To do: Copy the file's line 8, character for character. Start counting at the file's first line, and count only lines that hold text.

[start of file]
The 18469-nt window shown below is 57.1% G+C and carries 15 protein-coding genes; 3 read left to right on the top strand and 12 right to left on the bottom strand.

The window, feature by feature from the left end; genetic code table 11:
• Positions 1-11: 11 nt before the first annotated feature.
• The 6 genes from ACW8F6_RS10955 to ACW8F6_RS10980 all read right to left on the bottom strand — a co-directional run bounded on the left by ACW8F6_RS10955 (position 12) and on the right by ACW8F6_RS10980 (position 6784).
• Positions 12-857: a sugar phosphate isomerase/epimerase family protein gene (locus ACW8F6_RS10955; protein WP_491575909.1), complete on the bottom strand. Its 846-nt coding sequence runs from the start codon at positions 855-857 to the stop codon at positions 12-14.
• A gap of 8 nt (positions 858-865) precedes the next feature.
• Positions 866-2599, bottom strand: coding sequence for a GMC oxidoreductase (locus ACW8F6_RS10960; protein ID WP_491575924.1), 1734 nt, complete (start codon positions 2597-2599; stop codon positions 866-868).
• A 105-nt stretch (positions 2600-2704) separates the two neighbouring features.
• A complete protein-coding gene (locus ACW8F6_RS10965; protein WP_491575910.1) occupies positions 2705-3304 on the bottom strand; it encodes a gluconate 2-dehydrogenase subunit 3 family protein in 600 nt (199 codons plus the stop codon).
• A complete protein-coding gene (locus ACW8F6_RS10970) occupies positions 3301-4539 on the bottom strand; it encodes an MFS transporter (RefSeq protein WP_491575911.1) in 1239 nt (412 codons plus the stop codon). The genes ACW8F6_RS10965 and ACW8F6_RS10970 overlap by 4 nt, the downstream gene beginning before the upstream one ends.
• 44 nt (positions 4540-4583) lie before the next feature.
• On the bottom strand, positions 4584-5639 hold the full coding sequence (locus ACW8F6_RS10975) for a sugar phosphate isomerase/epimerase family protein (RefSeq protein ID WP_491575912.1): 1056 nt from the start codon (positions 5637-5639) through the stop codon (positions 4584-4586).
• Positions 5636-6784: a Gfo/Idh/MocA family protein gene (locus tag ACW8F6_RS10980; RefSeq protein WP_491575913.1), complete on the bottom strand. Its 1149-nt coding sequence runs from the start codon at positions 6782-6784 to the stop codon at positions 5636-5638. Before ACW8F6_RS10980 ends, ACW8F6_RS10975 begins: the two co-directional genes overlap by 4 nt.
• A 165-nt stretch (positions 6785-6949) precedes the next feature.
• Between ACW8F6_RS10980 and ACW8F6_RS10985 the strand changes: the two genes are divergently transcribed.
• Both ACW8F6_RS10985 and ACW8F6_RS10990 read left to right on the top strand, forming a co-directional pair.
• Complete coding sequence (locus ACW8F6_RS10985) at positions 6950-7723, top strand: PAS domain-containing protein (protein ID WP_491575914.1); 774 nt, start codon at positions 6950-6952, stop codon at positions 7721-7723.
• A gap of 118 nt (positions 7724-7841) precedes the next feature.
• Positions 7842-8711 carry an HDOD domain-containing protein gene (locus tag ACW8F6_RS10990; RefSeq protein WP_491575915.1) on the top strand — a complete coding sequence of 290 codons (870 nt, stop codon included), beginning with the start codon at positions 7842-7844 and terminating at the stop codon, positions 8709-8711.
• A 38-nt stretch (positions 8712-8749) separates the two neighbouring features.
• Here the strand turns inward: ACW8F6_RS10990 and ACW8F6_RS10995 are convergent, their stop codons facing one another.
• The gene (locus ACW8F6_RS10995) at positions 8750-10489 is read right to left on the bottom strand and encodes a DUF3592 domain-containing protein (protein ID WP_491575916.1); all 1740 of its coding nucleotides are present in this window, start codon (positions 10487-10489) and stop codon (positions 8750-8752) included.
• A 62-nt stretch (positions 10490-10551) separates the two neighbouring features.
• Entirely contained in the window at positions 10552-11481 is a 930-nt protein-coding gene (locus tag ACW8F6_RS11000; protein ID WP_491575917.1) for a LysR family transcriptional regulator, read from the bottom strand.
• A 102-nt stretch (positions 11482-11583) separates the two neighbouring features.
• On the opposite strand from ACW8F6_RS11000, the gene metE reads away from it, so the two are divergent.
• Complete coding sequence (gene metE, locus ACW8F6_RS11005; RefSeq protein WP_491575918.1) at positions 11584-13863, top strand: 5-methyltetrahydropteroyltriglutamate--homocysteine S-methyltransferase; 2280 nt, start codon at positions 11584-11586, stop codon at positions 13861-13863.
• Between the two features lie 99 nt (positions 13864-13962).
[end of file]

• A 105-nt stretch (positions 2600-2704) separates the two neighbouring features.